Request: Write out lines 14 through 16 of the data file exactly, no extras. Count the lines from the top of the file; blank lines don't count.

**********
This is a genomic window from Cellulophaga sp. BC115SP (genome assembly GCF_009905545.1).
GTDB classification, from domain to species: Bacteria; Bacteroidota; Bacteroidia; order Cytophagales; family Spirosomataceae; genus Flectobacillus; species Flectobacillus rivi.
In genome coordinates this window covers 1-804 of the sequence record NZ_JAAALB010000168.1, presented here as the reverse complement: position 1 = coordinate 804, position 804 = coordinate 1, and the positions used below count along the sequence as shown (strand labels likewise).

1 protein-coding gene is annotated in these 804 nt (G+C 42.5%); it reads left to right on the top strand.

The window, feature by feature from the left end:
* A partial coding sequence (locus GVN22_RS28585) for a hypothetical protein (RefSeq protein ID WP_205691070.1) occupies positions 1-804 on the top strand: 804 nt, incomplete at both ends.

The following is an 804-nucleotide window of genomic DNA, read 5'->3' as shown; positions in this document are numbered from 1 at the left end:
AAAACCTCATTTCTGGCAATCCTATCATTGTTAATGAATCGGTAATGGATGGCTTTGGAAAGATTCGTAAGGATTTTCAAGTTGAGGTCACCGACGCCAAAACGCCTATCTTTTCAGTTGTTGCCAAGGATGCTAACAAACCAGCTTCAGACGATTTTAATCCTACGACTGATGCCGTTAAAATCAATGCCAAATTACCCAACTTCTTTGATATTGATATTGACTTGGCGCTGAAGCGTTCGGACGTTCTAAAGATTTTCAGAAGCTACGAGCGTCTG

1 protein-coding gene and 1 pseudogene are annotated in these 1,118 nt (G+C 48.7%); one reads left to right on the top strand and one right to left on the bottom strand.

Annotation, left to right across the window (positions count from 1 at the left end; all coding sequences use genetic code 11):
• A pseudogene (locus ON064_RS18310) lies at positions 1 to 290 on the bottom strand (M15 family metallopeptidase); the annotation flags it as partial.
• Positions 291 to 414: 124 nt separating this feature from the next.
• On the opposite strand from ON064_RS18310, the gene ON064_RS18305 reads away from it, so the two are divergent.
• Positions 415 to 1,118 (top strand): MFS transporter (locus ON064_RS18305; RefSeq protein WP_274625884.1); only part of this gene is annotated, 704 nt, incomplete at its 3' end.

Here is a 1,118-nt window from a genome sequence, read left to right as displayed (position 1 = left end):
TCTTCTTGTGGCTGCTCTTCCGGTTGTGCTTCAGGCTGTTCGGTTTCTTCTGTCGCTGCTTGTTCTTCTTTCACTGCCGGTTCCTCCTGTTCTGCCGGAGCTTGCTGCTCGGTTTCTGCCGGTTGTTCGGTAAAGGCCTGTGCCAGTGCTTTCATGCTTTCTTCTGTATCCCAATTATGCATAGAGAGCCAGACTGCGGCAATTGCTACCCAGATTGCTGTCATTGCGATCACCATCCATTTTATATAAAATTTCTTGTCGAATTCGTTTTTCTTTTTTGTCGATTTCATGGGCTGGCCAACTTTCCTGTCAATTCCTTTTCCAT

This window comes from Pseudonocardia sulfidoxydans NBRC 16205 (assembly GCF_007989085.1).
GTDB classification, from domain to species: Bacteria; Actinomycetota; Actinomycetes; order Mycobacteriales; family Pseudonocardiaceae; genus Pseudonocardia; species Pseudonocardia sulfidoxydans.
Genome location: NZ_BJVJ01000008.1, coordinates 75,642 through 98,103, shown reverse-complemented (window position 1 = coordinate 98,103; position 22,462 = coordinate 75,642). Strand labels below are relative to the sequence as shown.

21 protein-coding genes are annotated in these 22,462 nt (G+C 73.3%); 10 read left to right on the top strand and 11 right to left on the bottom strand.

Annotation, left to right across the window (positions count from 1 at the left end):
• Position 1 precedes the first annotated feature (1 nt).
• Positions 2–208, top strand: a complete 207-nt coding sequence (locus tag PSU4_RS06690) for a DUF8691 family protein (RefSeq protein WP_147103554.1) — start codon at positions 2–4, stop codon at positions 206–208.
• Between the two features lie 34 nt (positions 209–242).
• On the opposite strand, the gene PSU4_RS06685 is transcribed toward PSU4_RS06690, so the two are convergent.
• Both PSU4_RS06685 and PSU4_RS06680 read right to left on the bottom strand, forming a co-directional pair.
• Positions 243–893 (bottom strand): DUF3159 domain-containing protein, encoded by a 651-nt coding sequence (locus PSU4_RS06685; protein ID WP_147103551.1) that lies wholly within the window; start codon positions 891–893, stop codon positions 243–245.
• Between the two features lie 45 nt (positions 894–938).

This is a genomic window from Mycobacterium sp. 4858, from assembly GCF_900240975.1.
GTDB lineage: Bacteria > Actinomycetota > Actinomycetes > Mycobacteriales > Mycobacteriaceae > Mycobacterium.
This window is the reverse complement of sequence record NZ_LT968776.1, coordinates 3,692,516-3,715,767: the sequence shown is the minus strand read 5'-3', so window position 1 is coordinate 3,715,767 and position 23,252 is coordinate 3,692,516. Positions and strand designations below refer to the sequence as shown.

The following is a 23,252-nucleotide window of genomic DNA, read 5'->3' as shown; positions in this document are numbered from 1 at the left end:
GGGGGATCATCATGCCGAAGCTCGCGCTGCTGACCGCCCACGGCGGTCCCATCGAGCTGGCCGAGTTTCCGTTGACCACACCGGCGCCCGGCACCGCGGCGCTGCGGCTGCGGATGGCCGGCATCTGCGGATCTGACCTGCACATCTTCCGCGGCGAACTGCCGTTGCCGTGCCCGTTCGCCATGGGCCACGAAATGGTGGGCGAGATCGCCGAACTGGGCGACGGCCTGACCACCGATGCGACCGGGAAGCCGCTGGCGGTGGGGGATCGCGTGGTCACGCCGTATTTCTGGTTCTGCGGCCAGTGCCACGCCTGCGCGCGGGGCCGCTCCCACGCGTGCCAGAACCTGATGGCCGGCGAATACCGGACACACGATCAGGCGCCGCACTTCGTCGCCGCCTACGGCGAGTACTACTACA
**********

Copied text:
• Positions 415 to 1,118 (top strand): MFS transporter (locus ON064_RS18305; RefSeq protein WP_274625884.1); only part of this gene is annotated, 704 nt, incomplete at its 3' end.

Here is a 1,118-nt window from a genome sequence, read left to right as displayed (position 1 = left end):
TCTTCTTGTGGCTGCTCTTCCGGTTGTGCTTCAGGCTGTTCGGTTTCTTCTGTCGCTGCTTGTTCTTCTTTCACTGCCGGTTCCTCCTGTTCTGCCGGAGCTTGCTGCTCGGTTTCTGCCGGTTGTTCGGTAAAGGCCTGTGCCAGTGCTTTCATGCTTTCTTCTGTATCCCAATTATGCATAGAGAGCCAGACTGCGGCAATTGCTACCCAGATTGCTGTCATTGCGATCACCATCCATTTTATATAAAATTTCTTGTCGAATTCGTTTTTCTTTTTTGTCGATTTCATGGGCTGGCCAACTTTCCTGTCAATTCCTTTTCCAT